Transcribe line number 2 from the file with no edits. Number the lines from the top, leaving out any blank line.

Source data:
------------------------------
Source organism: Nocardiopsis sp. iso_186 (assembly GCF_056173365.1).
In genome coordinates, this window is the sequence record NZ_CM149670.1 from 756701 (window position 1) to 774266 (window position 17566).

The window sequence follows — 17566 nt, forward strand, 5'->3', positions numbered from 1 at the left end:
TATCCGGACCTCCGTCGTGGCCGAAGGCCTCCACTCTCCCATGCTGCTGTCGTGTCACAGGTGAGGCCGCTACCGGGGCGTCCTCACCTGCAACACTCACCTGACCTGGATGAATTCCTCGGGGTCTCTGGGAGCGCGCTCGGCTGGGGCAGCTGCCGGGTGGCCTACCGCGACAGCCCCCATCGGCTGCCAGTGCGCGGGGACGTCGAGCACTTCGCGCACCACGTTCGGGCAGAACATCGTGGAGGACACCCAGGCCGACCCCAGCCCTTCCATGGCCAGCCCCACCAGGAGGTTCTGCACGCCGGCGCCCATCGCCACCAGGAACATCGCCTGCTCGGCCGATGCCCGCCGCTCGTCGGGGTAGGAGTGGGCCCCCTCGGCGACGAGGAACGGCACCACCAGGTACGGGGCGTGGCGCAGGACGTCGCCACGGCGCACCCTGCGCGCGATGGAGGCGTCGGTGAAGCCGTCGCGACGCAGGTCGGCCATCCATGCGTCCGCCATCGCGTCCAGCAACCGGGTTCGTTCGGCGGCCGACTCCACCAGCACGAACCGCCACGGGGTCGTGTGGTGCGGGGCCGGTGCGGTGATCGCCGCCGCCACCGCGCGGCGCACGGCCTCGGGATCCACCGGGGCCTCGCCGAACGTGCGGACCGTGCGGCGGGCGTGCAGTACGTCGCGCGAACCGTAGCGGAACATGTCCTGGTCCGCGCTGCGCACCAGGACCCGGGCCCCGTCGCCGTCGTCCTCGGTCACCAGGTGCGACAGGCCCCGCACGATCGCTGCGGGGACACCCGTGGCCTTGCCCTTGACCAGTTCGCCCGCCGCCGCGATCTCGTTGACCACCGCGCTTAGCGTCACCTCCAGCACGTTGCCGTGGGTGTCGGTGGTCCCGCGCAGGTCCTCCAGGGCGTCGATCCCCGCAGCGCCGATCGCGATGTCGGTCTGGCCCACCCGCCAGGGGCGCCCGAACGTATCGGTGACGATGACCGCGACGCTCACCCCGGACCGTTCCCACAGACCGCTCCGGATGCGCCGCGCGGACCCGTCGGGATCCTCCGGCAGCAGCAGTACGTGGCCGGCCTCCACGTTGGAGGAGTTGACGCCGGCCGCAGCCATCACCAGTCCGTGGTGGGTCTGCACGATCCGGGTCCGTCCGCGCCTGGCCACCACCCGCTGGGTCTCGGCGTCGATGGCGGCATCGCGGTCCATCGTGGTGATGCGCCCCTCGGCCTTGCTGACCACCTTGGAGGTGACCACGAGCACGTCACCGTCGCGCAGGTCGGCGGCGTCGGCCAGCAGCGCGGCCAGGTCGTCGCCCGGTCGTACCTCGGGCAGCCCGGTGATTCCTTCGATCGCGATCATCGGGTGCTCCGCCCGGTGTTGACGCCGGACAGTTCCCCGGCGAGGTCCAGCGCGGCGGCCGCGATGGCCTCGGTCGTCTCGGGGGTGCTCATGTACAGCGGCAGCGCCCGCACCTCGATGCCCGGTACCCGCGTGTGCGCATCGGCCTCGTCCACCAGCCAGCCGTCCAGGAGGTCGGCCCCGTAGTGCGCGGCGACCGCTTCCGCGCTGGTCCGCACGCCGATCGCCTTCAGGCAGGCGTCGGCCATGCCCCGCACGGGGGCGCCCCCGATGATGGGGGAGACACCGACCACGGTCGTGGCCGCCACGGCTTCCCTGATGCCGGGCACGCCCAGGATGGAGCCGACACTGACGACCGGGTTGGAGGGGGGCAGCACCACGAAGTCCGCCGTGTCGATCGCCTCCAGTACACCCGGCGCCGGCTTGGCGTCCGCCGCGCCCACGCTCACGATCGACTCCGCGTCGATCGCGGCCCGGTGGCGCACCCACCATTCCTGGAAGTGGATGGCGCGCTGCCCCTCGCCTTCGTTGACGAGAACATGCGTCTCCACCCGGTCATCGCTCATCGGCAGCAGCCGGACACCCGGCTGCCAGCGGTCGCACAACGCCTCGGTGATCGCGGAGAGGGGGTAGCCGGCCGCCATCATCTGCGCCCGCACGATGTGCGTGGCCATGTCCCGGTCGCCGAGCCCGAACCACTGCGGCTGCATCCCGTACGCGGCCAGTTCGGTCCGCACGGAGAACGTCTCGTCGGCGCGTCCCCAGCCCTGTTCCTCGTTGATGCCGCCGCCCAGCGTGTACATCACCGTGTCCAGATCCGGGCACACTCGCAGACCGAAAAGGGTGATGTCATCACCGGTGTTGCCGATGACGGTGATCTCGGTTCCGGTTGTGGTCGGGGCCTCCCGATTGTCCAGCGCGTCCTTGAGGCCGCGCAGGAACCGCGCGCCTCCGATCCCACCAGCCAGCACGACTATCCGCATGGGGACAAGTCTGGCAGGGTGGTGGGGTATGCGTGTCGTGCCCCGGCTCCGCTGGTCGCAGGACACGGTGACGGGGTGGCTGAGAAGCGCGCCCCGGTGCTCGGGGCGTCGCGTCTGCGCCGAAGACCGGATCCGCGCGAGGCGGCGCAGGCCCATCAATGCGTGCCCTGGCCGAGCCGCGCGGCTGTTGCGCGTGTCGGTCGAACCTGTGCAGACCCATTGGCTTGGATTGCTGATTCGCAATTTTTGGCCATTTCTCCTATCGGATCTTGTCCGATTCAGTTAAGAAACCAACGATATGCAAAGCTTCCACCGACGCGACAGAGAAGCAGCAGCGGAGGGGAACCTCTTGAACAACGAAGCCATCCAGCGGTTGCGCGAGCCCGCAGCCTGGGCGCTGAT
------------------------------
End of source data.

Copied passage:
In genome coordinates, this window is the sequence record NZ_CM149670.1 from 756701 (window position 1) to 774266 (window position 17566).